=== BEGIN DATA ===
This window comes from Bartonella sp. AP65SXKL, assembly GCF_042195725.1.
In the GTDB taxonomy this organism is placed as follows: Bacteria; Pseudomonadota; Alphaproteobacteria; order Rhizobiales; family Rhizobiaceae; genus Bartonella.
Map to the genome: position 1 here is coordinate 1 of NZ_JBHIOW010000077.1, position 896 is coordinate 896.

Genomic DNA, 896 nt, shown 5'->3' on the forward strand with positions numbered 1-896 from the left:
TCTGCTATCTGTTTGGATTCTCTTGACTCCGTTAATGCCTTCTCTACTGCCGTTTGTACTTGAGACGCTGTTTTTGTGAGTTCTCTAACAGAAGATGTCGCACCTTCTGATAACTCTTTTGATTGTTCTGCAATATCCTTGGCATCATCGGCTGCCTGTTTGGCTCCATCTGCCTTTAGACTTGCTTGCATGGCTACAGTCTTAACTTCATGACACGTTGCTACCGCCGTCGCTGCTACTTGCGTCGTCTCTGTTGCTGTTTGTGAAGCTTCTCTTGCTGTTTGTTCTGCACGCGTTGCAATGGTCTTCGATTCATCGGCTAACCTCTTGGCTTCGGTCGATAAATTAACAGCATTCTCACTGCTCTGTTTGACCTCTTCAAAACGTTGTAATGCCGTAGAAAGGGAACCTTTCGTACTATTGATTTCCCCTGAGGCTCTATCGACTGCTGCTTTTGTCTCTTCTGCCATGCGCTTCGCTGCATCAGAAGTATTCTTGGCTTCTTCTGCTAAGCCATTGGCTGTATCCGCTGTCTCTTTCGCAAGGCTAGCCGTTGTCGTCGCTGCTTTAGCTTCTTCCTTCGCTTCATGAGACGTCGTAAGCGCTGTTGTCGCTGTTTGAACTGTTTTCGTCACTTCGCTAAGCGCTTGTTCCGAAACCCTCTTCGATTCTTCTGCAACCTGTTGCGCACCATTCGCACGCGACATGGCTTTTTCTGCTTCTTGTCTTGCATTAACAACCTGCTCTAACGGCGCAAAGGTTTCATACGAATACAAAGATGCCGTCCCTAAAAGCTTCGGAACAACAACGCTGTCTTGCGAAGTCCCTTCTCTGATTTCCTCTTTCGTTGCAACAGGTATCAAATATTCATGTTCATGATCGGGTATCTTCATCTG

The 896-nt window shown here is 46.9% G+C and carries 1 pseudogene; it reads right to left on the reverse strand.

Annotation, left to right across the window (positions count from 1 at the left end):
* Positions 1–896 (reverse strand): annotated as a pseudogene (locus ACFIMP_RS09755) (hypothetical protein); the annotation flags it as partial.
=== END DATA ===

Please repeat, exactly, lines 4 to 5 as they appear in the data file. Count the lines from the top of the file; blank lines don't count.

Genomic DNA, 896 nt, shown 5'->3' on the forward strand with positions numbered 1-896 from the left:
TCTGCTATCTGTTTGGATTCTCTTGACTCCGTTAATGCCTTCTCTACTGCCGTTTGTACTTGAGACGCTGTTTTTGTGAGTTCTCTAACAGAAGATGTCGCACCTTCTGATAACTCTTTTGATTGTTCTGCAATATCCTTGGCATCATCGGCTGCCTGTTTGGCTCCATCTGCCTTTAGACTTGCTTGCATGGCTACAGTCTTAACTTCATGACACGTTGCTACCGCCGTCGCTGCTACTTGCGTCGTCTCTGTTGCTGTTTGTGAAGCTTCTCTTGCTGTTTGTTCTGCACGCGTTGCAATGGTCTTCGATTCATCGGCTAACCTCTTGGCTTCGGTCGATAAATTAACAGCATTCTCACTGCTCTGTTTGACCTCTTCAAAACGTTGTAATGCCGTAGAAAGGGAACCTTTCGTACTATTGATTTCCCCTGAGGCTCTATCGACTGCTGCTTTTGTCTCTTCTGCCATGCGCTTCGCTGCATCAGAAGTATTCTTGGCTTCTTCTGCTAAGCCATTGGCTGTATCCGCTGTCTCTTTCGCAAGGCTAGCCGTTGTCGTCGCTGCTTTAGCTTCTTCCTTCGCTTCATGAGACGTCGTAAGCGCTGTTGTCGCTGTTTGAACTGTTTTCGTCACTTCGCTAAGCGCTTGTTCCGAAACCCTCTTCGATTCTTCTGCAACCTGTTGCGCACCATTCGCACGCGACATGGCTTTTTCTGCTTCTTGTCTTGCATTAACAACCTGCTCTAACGGCGCAAAGGTTTCATACGAATACAAAGATGCCGTCCCTAAAAGCTTCGGAACAACAACGCTGTCTTGCGAAGTCCCTTCTCTGATTTCCTCTTTCGTTGCAACAGGTATCAAATATTCATGTTCATGATCGGGTATCTTCATCTG